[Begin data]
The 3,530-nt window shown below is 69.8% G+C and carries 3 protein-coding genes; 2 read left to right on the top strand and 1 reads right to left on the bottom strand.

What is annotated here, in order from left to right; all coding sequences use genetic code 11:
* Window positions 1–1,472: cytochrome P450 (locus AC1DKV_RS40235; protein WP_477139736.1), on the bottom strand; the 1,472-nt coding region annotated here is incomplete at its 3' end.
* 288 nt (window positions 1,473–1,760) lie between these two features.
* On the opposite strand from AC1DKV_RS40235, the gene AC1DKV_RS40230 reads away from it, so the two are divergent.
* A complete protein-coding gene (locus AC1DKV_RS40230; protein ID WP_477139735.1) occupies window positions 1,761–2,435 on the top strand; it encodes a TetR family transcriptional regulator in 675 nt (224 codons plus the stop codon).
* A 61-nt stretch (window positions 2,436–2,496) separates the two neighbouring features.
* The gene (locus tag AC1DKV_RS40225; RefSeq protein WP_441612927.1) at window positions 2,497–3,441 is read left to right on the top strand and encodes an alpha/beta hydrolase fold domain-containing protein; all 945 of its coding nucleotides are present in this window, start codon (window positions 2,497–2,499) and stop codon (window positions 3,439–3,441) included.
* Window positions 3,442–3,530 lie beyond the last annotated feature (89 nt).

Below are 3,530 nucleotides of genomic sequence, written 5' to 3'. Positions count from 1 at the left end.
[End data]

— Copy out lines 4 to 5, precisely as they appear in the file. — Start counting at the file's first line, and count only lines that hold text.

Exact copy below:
* 288 nt (window positions 1,473–1,760) lie between these two features.
* On the opposite strand from AC1DKV_RS40235, the gene AC1DKV_RS40230 reads away from it, so the two are divergent.